Ever wondered what it would be like to travel by yourself, considered it even? But then you thought it might get lonely. Or you’d rather not travel so far out of your comfort zone – firstly to a foreign country and secondly on your own in that foreign country – so you would prefer a travel buddy or buddies. But then your friends don’t want to go to the same place that you do, or they can’t afford it so you push the idea of travelling out of your mind all together.
Well heres the truth laid out bare. You want to know what its like? I’m going to tell you by answering two questions that we solo travellers get asked on the road.
What’s the best thing about Solo Travel?
The freedom Not having to wait for anyone; to finish their meal, to go to the bathroom, to do their makeup, to wake up in the morning, to make a decision, to get going. Being able to just go when you want, where you want and not having to compromise. Not having to discuss travel plans or run anything by anyone. Complete and utter choice! The world is literally your oyster – figuratively of course. Having to worry about no one other than yourself. I have seen both sides of this spectrum. There’s the person who does all of the organising and then there’s the sheep. (Don’t get me wrong I love being a sheep when given the opportunity [Thank you Elena!] But more often than not I am the one who organises everything for everyone else, or at least I used to be.) You can be who ever you want to be because no one knows you. If you don’t want to do something you don’t have to. If you want to leave somewhere you can, no one is stopping you. Also probably the most horrifying part but also a very true statement…the people you meet on the road, if you don’t like them or enjoy being in their company you don’t have to endure it. You’re traveling solo and have no obligations to this person you just met so you are free to do as you please! Don’t feel guilty, you’re traveling solo! The flexibility to change your plans on your own schedule without having to worry if it contradicts with anyone else’s plans because there’s no one else to consider. If you meet people headed in a certain direction and an opportunity arises to tag along or meet up somewhere else then do it! There’s nothing stopping you! Just see where
the wind the road takes you.
What’s the worst thing about Solo Travel?
Sitting across from an empty seat at the dinner table in a restaurant – I now understand why they invented the bar! An easy cure that I much prefer doing, but isn’t always possible, is grabbing a bite on the go so that you don’t have to stop and sit opposite that painfully vacant seat. Food markets, stalls or take-away cafes can be great for being able to pick something up and keep moving, or sit somewhere else with a view. Not having someone to share a moment with. Sometimes there are just times when it would be really nice to have someone by your side to appreciate the moment together. I remember sitting at the top of The Acropolis in Athens and wishing someone was there beside me – Jake you could have totally solved this moment but you screwed up! – no matter travelling solo makes running into friends along the way all the more exciting and special. I also noticed that sometimes thoughts of certain people just pop into my head. I’ll see something that reminds me of someone specific, or just something that I know someone would love!! The most frequent intruder into my mind in this instance is my sister, but it happens with everyone from my parents, to friends. Having someone beside you when the going gets tough! You might be having an off day. Just be exhausted and home sick. Or you might be really stuck, standing in a back street of some new foreign city, in the dark, when your phone dies and you barely have any idea of where you’re accommodation is. All the while carrying 20+kg of luggage strapped to your body and realising that to anyone tempted to rob you you are shining like a bloody beacon in the sea! Not fun!! It’s moments like that when having someone by your side so you aren’t totally alone would be a welcome comfort.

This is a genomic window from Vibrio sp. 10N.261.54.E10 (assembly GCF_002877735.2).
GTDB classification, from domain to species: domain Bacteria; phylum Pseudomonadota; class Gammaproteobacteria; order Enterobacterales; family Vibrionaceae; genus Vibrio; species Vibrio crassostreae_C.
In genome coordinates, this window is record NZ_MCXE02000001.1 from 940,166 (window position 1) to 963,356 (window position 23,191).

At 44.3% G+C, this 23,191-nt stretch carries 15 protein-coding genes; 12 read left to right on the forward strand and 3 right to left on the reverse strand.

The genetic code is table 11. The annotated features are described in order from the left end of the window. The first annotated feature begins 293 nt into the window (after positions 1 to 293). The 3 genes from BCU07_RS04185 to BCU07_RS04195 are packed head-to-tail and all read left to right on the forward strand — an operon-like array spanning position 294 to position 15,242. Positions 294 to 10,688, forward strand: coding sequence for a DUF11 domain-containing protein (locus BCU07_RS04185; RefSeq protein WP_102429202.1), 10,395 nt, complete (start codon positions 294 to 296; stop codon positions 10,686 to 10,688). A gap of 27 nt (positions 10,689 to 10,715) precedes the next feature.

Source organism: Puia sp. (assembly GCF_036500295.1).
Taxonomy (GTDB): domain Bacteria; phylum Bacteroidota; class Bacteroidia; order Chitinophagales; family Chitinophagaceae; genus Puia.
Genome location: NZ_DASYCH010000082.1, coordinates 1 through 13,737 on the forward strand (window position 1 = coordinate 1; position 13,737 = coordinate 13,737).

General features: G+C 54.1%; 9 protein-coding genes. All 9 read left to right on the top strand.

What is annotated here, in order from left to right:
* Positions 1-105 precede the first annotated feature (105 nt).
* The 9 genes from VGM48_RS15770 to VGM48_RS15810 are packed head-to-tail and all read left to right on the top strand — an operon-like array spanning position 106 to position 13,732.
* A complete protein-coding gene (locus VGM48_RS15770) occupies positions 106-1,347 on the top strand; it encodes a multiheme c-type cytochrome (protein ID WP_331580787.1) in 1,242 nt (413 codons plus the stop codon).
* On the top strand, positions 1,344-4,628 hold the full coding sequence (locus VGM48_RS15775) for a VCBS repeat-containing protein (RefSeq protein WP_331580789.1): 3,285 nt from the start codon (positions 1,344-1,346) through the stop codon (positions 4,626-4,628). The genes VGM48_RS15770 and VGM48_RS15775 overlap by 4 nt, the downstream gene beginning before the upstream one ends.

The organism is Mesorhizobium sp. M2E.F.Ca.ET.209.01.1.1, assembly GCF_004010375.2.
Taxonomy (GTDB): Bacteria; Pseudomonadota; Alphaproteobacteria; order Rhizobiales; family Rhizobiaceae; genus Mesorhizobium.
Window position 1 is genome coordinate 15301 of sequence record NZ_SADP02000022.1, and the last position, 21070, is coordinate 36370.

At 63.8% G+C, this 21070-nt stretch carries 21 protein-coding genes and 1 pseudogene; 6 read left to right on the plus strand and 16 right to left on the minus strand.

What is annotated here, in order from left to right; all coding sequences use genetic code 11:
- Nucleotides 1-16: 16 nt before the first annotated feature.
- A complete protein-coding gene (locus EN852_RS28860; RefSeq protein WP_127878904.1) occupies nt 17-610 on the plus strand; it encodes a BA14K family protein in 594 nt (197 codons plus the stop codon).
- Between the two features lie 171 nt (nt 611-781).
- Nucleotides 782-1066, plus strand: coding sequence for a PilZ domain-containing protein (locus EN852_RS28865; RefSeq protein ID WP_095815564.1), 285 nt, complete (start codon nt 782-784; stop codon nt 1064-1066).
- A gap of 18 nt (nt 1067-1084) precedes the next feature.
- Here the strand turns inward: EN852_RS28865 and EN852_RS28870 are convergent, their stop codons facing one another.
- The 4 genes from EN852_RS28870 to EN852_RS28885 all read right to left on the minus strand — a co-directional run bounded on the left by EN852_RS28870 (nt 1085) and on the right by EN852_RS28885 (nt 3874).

So if you’re going to go with company who do you go with?
When choosing a travel buddy it is important to keep in mind a number of things:
- The type of people you are.
- Your relationship with this person or people.
- Whether you will be able to handle living in their pockets for an extended period of time during the trip – whether you have done this before and how that went.
- If you are prepared for the roller coaster ride of emotions that you will have to endure side by side and if you can be there for them or give them space at the appropriate moments.
- Whether your personalities will clash.
- Who’s the sheep and who’s the shepherd, do you alternate and can you share?
- Not to mention what your interests are and where you want to go.
Siblings might stand a better chance than some friends. This is because siblings have probably travelled together in the past and have lived together for the majority of their lives. Therefore they already know each other inside and out so there are less likely to be any surprises. Siblings also know that if they fight it won’t be the end of their relationship and they will get over it because that’s just what siblings do. (My sister and I have had some phenomenal fights where our parents have sworn never to take us on holidays ever again because of how ungrateful we were by fighting. On the other hand some of our closest moments have also been travelling together, memories of our first overseas holiday to Thailand and our time in London come to mind). Siblings also know how to give each other space and are happy to do so without being offended. Moreover your sibling has tolerated you for their entire life and knows you, therefore they know what to expect if they travel with you. Apologies to all those only-children.